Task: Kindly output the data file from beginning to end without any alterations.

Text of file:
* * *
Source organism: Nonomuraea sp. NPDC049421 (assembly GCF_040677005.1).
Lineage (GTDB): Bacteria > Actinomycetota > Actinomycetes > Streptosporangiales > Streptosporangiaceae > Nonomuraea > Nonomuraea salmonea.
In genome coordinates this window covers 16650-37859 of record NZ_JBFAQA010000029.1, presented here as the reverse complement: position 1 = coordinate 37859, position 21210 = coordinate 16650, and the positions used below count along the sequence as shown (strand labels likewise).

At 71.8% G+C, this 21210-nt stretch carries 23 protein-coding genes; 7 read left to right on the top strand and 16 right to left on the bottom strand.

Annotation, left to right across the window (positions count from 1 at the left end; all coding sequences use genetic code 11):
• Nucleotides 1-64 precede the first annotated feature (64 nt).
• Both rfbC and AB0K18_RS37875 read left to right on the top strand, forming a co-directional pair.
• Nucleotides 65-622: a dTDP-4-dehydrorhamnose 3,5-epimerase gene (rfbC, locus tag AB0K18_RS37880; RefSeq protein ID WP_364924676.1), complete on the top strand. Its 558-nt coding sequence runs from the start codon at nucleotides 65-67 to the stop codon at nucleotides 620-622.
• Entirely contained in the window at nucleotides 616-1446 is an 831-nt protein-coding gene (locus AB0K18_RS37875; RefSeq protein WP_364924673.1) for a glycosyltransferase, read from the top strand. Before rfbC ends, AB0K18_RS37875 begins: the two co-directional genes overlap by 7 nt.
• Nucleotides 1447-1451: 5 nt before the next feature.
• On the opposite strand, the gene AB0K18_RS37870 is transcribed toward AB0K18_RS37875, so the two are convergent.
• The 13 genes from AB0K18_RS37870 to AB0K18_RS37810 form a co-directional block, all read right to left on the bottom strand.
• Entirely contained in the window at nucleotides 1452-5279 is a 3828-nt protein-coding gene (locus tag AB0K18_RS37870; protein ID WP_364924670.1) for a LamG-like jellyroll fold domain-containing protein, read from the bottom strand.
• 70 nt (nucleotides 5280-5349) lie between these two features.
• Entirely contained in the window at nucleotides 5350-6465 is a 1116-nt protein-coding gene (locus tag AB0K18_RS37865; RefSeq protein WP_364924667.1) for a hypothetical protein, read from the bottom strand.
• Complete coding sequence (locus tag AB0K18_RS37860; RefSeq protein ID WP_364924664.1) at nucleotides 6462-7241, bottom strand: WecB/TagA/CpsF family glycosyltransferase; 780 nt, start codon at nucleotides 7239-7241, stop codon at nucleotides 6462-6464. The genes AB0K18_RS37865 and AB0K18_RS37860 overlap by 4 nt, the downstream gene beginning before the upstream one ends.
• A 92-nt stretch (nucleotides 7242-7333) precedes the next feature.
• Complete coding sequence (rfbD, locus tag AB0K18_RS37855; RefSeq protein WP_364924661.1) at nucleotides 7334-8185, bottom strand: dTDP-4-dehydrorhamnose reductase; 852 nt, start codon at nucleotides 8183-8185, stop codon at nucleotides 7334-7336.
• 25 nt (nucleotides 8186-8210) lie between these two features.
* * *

Source organism: Nonomuraea sp. NPDC049421 (assembly GCF_040677005.1).
Lineage (GTDB): Bacteria > Actinomycetota > Actinomycetes > Streptosporangiales > Streptosporangiaceae > Nonomuraea > Nonomuraea salmonea.
In genome coordinates this window covers 16650-37859 of record NZ_JBFAQA010000029.1, presented here as the reverse complement: position 1 = coordinate 37859, position 21210 = coordinate 16650, and the positions used below count along the sequence as shown (strand labels likewise).

At 71.8% G+C, this 21210-nt stretch carries 23 protein-coding genes; 7 read left to right on the top strand and 16 right to left on the bottom strand.

Annotation, left to right across the window (positions count from 1 at the left end; all coding sequences use genetic code 11):
• Nucleotides 1-64 precede the first annotated feature (64 nt).
• Both rfbC and AB0K18_RS37875 read left to right on the top strand, forming a co-directional pair.
• Nucleotides 65-622: a dTDP-4-dehydrorhamnose 3,5-epimerase gene (rfbC, locus tag AB0K18_RS37880; RefSeq protein ID WP_364924676.1), complete on the top strand. Its 558-nt coding sequence runs from the start codon at nucleotides 65-67 to the stop codon at nucleotides 620-622.
• Entirely contained in the window at nucleotides 616-1446 is an 831-nt protein-coding gene (locus AB0K18_RS37875; RefSeq protein WP_364924673.1) for a glycosyltransferase, read from the top strand. Before rfbC ends, AB0K18_RS37875 begins: the two co-directional genes overlap by 7 nt.
• Nucleotides 1447-1451: 5 nt before the next feature.
• On the opposite strand, the gene AB0K18_RS37870 is transcribed toward AB0K18_RS37875, so the two are convergent.
• The 13 genes from AB0K18_RS37870 to AB0K18_RS37810 form a co-directional block, all read right to left on the bottom strand.
• Entirely contained in the window at nucleotides 1452-5279 is a 3828-nt protein-coding gene (locus tag AB0K18_RS37870; protein ID WP_364924670.1) for a LamG-like jellyroll fold domain-containing protein, read from the bottom strand.
• 70 nt (nucleotides 5280-5349) lie between these two features.
• Entirely contained in the window at nucleotides 5350-6465 is a 1116-nt protein-coding gene (locus tag AB0K18_RS37865; RefSeq protein WP_364924667.1) for a hypothetical protein, read from the bottom strand.
• Complete coding sequence (locus tag AB0K18_RS37860; RefSeq protein ID WP_364924664.1) at nucleotides 6462-7241, bottom strand: WecB/TagA/CpsF family glycosyltransferase; 780 nt, start codon at nucleotides 7239-7241, stop codon at nucleotides 6462-6464. The genes AB0K18_RS37865 and AB0K18_RS37860 overlap by 4 nt, the downstream gene beginning before the upstream one ends.
• A 92-nt stretch (nucleotides 7242-7333) precedes the next feature.
• Complete coding sequence (rfbD, locus tag AB0K18_RS37855; RefSeq protein WP_364924661.1) at nucleotides 7334-8185, bottom strand: dTDP-4-dehydrorhamnose reductase; 852 nt, start codon at nucleotides 8183-8185, stop codon at nucleotides 7334-7336.
• 25 nt (nucleotides 8186-8210) lie between these two features.